Exchange A and M Mascot Reveille

Mia Miller and Reveille IX run onto Kyle Field before Texas A&M’s first football game of the season Aug. 30 in College Station. Miller, 19, is the first female mascot corporal, whose role is to take care of Reveille, the university’s beloved collie.

Mia Miller, a Midway High School graduate, is approached regularly for autographs while strolling the Texas A&M University campus. Fellow students jockey for position, cameras at the ready. Guest lists always include her.

Miller, 19, is quite a student, with a 3.9 grade-point average as a nursing major, and she’s a member of the revered Texas A&M Corps of Cadets, but those don’t account for her popularity.

She plays second fiddle to the “First Lady of Aggieland,” Reveille IX, the fetching collie whose sprint across Kyle Field before football games, as well as her presence on the sideline, remains yet another Aggie tradition.

Miller, a sophomore at A&M, is the first woman to serve as Reveille’s chaperone. They sleep in the same room, take their meals together, attend class in unison. One might say they have great chemistry.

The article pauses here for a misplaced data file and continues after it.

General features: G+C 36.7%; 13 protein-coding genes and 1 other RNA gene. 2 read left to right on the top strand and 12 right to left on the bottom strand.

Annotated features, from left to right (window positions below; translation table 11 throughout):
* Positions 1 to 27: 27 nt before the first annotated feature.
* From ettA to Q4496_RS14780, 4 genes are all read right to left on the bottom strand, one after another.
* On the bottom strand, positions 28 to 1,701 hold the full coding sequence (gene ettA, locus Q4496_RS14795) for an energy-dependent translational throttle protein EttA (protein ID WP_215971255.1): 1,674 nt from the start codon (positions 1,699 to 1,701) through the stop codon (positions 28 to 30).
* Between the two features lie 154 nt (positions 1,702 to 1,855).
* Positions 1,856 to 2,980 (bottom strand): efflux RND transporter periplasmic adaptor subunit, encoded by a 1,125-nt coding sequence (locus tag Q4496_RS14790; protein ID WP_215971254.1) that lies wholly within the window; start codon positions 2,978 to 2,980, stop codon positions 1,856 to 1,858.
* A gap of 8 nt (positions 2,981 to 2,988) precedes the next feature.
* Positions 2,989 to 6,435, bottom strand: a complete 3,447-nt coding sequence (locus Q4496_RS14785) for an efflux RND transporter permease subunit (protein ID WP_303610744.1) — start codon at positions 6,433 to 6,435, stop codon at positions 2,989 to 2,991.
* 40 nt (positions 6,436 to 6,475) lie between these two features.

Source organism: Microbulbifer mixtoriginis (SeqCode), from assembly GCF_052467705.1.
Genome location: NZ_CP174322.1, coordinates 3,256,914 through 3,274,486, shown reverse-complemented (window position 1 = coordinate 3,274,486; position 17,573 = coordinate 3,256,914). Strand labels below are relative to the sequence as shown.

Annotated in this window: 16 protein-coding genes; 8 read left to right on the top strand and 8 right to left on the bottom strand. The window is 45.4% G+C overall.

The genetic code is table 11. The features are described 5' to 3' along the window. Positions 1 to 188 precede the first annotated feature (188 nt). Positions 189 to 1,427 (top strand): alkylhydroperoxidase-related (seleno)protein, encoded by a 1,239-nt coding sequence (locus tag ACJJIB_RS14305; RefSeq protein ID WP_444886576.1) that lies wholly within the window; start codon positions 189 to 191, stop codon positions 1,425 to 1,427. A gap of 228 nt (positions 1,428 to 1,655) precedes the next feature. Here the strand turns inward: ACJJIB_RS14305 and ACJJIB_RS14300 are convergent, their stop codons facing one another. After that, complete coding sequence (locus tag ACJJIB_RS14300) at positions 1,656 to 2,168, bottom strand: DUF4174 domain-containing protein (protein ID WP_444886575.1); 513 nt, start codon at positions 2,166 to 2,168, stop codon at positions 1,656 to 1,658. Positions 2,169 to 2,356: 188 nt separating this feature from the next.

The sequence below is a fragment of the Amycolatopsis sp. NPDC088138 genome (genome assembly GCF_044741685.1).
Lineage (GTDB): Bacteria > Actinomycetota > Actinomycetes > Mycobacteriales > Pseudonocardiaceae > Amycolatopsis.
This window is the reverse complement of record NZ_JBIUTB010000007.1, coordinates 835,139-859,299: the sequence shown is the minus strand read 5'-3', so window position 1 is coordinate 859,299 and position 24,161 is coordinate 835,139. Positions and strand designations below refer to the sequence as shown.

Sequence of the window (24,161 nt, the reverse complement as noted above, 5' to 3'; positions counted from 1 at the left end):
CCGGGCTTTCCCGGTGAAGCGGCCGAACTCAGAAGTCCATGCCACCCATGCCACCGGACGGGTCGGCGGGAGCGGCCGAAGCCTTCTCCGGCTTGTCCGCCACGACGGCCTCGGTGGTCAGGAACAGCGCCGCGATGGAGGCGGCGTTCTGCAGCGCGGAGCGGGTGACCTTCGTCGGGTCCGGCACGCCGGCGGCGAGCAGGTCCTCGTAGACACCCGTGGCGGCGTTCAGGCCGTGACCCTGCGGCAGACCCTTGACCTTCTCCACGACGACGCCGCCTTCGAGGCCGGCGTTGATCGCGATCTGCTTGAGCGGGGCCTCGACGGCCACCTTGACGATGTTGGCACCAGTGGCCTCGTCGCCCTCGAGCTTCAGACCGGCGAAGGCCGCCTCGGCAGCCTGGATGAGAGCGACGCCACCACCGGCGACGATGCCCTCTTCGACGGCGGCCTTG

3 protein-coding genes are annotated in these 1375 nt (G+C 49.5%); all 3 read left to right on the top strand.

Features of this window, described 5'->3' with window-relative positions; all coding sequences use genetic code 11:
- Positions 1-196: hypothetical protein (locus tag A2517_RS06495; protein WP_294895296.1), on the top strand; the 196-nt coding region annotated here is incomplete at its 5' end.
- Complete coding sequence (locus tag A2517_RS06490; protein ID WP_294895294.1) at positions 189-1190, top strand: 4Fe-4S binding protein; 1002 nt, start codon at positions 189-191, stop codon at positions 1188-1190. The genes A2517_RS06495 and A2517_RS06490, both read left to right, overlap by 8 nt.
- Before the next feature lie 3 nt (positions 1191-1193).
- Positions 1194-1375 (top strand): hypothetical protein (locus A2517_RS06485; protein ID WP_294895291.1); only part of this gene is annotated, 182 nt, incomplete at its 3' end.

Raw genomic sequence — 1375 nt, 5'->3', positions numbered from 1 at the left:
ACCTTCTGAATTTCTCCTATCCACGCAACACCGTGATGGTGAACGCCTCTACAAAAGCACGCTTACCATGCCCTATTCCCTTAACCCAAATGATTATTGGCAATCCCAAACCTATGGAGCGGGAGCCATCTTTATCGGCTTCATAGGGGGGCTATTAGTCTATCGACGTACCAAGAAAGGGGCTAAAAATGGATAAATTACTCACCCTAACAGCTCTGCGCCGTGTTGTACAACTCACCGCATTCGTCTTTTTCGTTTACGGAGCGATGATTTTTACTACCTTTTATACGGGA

“We take her to the groomer once a week, brush her five or six times a day,” said Miller, speaking by phone. “She has her own credit card, which the university provides for travel expenses, food, treats and toys.”

Yes, Reveille enjoys a pampered life, but she never forgets the little people. On public appearances and to events likely to create a hullabaloo, she sports a paw stamp that serves as her autograph, Miller said, crediting the marketing and public relations department at A&M for the innovation.

Foremost in Miller’s mind is protecting Reveille’s dignity, especially when the rough-coat collie answers nature’s call during a daily romp.

Applying military nomenclature, Miller said she assumes a “modified position of attention,” also known as “parade rest,” to shield Reveille from view “and to make sure nobody sees the queen when she’s going to potty.”

To suggest Miller takes her job seriously would be an understatement.